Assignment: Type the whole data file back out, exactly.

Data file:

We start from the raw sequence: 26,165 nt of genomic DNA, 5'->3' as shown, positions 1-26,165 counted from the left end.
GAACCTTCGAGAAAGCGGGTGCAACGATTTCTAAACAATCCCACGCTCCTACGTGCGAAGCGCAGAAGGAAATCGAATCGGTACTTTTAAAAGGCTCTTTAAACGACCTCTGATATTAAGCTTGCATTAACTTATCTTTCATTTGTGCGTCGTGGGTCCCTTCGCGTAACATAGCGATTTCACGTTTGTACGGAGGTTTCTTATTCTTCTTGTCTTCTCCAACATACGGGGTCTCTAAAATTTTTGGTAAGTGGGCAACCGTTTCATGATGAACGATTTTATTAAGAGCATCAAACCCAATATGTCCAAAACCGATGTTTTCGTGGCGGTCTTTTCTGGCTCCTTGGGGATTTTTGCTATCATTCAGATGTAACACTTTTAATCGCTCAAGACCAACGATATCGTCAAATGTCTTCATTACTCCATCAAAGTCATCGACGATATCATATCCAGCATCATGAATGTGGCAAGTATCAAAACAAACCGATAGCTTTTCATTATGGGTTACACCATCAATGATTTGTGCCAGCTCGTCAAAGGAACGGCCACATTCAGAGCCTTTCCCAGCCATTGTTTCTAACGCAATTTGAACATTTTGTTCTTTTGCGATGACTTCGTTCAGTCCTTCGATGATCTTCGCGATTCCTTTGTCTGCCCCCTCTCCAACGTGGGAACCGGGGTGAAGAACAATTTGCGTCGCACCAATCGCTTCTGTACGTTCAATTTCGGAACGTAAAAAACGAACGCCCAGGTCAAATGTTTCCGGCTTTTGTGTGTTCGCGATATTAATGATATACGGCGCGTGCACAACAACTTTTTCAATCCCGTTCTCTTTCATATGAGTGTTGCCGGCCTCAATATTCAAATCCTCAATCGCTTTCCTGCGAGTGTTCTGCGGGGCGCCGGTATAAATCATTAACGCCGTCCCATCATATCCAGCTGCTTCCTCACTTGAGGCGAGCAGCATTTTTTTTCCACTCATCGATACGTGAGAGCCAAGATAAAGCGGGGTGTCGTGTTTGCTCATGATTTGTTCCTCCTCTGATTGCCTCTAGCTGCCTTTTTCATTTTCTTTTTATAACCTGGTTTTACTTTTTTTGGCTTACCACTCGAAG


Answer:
We start from the raw sequence: 26,165 nt of genomic DNA, 5'->3' as shown, positions 1-26,165 counted from the left end.
GAACCTTCGAGAAAGCGGGTGCAACGATTTCTAAACAATCCCACGCTCCTACGTGCGAAGCGCAGAAGGAAATCGAATCGGTACTTTTAAAAGGCTCTTTAAACGACCTCTGATATTAAGCTTGCATTAACTTATCTTTCATTTGTGCGTCGTGGGTCCCTTCGCGTAACATAGCGATTTCACGTTTGTACGGAGGTTTCTTATTCTTCTTGTCTTCTCCAACATACGGGGTCTCTAAAATTTTTGGTAAGTGGGCAACCGTTTCATGATGAACGATTTTATTAAGAGCATCAAACCCAATATGTCCAAAACCGATGTTTTCGTGGCGGTCTTTTCTGGCTCCTTGGGGATTTTTGCTATCATTCAGATGTAACACTTTTAATCGCTCAAGACCAACGATATCGTCAAATGTCTTCATTACTCCATCAAAGTCATCGACGATATCATATCCAGCATCATGAATGTGGCAAGTATCAAAACAAACCGATAGCTTTTCATTATGGGTTACACCATCAATGATTTGTGCCAGCTCGTCAAAGGAACGGCCACATTCAGAGCCTTTCCCAGCCATTGTTTCTAACGCAATTTGAACATTTTGTTCTTTTGCGATGACTTCGTTCAGTCCTTCGATGATCTTCGCGATTCCTTTGTCTGCCCCCTCTCCAACGTGGGAACCGGGGTGAAGAACAATTTGCGTCGCACCAATCGCTTCTGTACGTTCAATTTCGGAACGTAAAAAACGAACGCCCAGGTCAAATGTTTCCGGCTTTTGTGTGTTCGCGATATTAATGATATACGGCGCGTGCACAACAACTTTTTCAATCCCGTTCTCTTTCATATGAGTGTTGCCGGCCTCAATATTCAAATCCTCAATCGCTTTCCTGCGAGTGTTCTGCGGGGCGCCGGTATAAATCATTAACGCCGTCCCATCATATCCAGCTGCTTCCTCACTTGAGGCGAGCAGCATTTTTTTTCCACTCATCGATACGTGAGAGCCAAGATAAAGCGGGGTGTCGTGTTTGCTCATGATTTGTTCCTCCTCTGATTGCCTCTAGCTGCCTTTTTCATTTTCTTTTTATAACCTGGTTTTACTTTTTTTGGCTTACCACTCGAAG